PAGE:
United States District Court, N.D. Alabama, Western Division
DAVID PROCTOR UNITED STATES DISTRICT JUDGE
case is before the court on Defendant's Motion to Dismiss
Plaintiff's Amended Complaint. (Doc. # 36). The Motion
has been fully briefed (see Docs. # 36, 40-41), and
it is ripe for decision. After careful review, and for the
reasons explained below, the court concludes that
Defendant's Motion to Dismiss is due to be granted, but
Plaintiff is due to be granted an opportunity to amend his
worked as a carpenter in the facilities and grounds
department at the University of Alabama at Tuscaloosa (the
“University”), which is governed by Defendant
University of Alabama Board of Trustees (the
“Board”). (Doc. # 34 at ¶ 4). The Board
hired Plaintiff in October 2005. (Id. at ¶ 6).
According to Plaintiff, he received positive performance
reviews from 2005 to 2009. (Id. at ¶¶
2010, Plaintiff was assigned work in the University's
health department building. (Id. at ¶ 11).
Plaintiff became aware that the building contained asbestos
and reported his concerns to the University's
environmental health and safety (“EHS”)
department. (Id. at ¶¶ 12, 17-18).
Thereafter, Plaintiff alleges that his supervisors
“began overly criticizing” him, and Michael
Hubbard counseled him nineteen days after he reported the
presence of asbestos. (Id. at ¶ 19). Two other
employees received similar discipline from Neal DiChiara.
(Id. at ¶ 20).
Amended Complaint alleges that DiChiara “continued to
look for opportunities to discipline Plaintiff over frivolous
matters and to make false accusations against
Plaintiff.” (Id. at ¶ 23). In June 2011,
DiChiara suspended Plaintiff for three and a half days
without pay for insubordination. (Id.). Following
this suspension, Plaintiff began to withdraw from coworkers
and “became fearful that Mr. DiChiara was going to
manufacture some excuse for firing him.” (Id.
at ¶ 25). In July 2013, Plaintiff was assigned to a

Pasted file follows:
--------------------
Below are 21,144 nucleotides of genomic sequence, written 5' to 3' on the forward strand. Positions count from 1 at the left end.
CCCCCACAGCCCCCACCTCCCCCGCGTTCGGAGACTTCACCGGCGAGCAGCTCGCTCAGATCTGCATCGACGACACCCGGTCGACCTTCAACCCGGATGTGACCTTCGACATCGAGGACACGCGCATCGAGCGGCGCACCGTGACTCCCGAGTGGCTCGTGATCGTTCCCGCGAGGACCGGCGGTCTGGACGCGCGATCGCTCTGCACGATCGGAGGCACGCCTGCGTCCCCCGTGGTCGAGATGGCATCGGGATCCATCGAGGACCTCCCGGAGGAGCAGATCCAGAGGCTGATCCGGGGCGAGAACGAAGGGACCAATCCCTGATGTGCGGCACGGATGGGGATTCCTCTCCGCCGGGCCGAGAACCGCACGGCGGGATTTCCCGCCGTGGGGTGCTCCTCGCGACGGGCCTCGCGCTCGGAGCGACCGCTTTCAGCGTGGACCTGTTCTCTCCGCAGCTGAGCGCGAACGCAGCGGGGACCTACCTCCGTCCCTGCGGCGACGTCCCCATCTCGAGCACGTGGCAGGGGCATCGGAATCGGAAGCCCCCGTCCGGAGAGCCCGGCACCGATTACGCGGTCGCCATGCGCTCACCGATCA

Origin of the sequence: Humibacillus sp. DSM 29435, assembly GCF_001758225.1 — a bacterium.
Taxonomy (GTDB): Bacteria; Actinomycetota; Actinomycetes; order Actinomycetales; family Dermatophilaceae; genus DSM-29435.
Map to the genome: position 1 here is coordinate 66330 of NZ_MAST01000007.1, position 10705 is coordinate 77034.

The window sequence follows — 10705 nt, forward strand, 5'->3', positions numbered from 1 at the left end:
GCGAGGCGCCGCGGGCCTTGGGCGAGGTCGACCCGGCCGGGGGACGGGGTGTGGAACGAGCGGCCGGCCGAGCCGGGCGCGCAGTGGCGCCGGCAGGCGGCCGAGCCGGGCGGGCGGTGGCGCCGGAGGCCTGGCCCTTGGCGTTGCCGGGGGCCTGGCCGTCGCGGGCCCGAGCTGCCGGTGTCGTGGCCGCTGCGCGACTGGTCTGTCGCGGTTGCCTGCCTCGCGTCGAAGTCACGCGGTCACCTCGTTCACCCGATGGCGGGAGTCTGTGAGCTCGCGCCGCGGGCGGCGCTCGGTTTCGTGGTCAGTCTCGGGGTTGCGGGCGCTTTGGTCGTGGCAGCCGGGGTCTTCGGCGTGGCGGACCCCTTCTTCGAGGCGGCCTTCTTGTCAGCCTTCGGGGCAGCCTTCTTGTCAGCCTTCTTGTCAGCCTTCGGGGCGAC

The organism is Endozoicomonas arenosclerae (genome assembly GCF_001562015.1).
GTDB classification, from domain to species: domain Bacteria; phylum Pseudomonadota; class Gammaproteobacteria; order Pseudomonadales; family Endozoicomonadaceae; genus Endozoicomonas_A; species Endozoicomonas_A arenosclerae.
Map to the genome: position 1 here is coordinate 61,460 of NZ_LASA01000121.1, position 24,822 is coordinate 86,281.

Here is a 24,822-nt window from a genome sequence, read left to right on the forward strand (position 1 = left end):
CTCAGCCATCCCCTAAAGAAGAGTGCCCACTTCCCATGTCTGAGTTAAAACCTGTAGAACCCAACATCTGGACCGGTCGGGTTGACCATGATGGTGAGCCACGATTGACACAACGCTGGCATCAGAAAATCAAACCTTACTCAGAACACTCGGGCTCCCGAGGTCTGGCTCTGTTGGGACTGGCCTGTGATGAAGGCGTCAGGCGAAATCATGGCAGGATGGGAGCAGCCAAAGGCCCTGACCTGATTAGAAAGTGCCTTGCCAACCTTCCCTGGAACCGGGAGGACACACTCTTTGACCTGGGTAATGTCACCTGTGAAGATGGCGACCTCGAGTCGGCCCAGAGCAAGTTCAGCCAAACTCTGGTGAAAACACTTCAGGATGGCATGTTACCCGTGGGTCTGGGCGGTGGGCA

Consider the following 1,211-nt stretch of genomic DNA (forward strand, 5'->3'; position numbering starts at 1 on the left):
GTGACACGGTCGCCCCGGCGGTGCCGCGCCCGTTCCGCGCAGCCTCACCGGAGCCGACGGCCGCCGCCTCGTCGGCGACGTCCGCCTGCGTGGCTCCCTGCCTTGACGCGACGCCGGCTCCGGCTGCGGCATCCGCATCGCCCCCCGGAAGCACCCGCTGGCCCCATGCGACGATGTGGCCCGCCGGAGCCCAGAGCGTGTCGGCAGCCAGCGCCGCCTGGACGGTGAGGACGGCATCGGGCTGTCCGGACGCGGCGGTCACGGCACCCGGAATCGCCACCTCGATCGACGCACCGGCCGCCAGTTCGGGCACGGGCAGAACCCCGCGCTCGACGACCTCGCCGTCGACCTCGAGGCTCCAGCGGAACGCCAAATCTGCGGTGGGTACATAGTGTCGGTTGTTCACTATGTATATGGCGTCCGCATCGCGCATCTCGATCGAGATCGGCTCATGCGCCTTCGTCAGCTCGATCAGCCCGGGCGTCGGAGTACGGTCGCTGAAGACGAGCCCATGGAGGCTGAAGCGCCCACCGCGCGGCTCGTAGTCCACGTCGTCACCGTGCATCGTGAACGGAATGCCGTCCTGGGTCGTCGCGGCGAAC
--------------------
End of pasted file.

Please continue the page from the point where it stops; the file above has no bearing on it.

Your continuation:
renovation of the Sigma Chi fraternity house. (Id.
at ¶ 27). Plaintiff learned that the EHS department had
not tested the house for asbestos, and he reported his
suspicion that there was asbestos in a ceiling to an EHS
department employee. (Id.).
12, 2013, DiChiara placed Plaintiff on a performance
improvement plan. (Id. at ¶ 29). DiChiara's
improvement plan discussed Plaintiff's “inability
to interact with others, ” his negative attitude, his
avoidance of other people, and his preference to work alone.
(Id. at ¶ 30). Plaintiff alleges that DiChiara
recognized that he suffered “from a mental
impairment” because he required Plaintiff to read a
self-improvement book. (Id. at ¶ 31).
to the Complaint, “[b]y July 2013, Plaintiff was
manifesting the symptoms of depression.” (Id.
at ¶ 33). Because of his depression, he became
frustrated over small matters, interacted with a small group
of individuals, expressed a negative attitude, felt constant
anxiety at work, and suffered from sleeplessness.
(Id. at ¶ 35). DiChiara allegedly aggravated
Plaintiff's depression by instituting a performance
improvement plan. (Id. at ¶ 36). In September
2013, DiChiara issued Plaintiff a written warning for his
negative attitude in the workplace. (Id. at ¶
October 2013, Plaintiff met with his supervisors and a
University human resources employee. (Id. at ¶
38). During that meeting, DiChiara questioned Plaintiff about